It seems that it is when Cornell tries to rock out these days that he makes the biggest missteps. It was true of ‘Mission’, by far the weakest song on Euphoria Morning and pretty much of Audioslave as a whole. What so filled me with chagrin was that, after an excellent album largely composed of ballads that suited his ageing voice, his attempts to rock were just awkward and unnecessary. So ‘Poison Eye’ was a small triumph in that it had his one-time trademark wicked little vocal melodies and that tightrope walk of self-deprecation and misanthropy (previously seen on the likes of ‘Burden in my Hand’ and ‘Follow My Way’).
For the most part, though, this is MOR (though let’s not get carried away, it’s no worse than The Killers or recent Flaming Lips): songs like ‘Disappearing Act’, ‘Ghosts’ and Finally Forever’ are neither here nor there. What’s worse is that, a couple of hours removed from my initial listen, I can’t even remember a lot of the tracks.
It is in the unlikeliest places that this album succeeds. I was terrified of hearing his take on ‘Billie Jean’, especially when his own songs sounded so bland, but this stripped down, slo-mo performance actually works. I was rather dreading the high notes of ‘the kid is not my son’, but Cornell carried it of with aplomb. Similar was the odd ‘She’ll Never Be Your Man’.
Being a positive person, I won’t accuse the song of being anti-gay women (definitely one reading, as Cornell mentions all the roles the titular woman can fill, but ‘she’ll never be your man’. Hmm), so we are left with a bizarrely good Cornell-goes-Prince workout. Luckily, Chris doesn’t try to out-sex the tiny genius, but there is a definite reminder of ‘I Could Never Take the Place of Your Man’ or ‘If I Was Your Girlfriend’.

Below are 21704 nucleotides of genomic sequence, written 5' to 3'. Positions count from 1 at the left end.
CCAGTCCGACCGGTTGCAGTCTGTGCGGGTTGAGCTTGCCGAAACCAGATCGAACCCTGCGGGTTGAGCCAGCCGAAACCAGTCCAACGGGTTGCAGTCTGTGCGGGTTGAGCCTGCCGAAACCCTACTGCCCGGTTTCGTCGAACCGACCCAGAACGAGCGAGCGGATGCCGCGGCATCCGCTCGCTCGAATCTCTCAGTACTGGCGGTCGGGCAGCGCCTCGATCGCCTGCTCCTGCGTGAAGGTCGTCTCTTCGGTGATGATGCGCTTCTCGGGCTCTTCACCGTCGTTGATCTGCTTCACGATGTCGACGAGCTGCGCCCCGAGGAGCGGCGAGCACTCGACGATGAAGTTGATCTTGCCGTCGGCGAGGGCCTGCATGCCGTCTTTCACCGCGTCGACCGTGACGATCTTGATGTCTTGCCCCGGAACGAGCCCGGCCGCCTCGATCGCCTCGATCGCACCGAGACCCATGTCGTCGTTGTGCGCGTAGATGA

We get some lyrically ‘nasty Cornell’ on the likes of ‘Poison Eye’ and ‘Killing Birds’, and the vocals range from good to occasionally great. I just wish he’d go back to writing songs that suit his voice. While it would definitely be great if he would go back to working with Eleven, or sonically stripped further down, I suppose the lure of the FM rock dollar is too great. Perhaps most worryingly, the familiarity presented by ‘You Know My Name’ was actually a massive positive, which rather sums up this album: on its own it’s OK. As a follow-up to Euphoria Morning it’s a disaster. The small mercy here is that it is just good enough not to turn me off the man. Which is pretty sad, all things considered.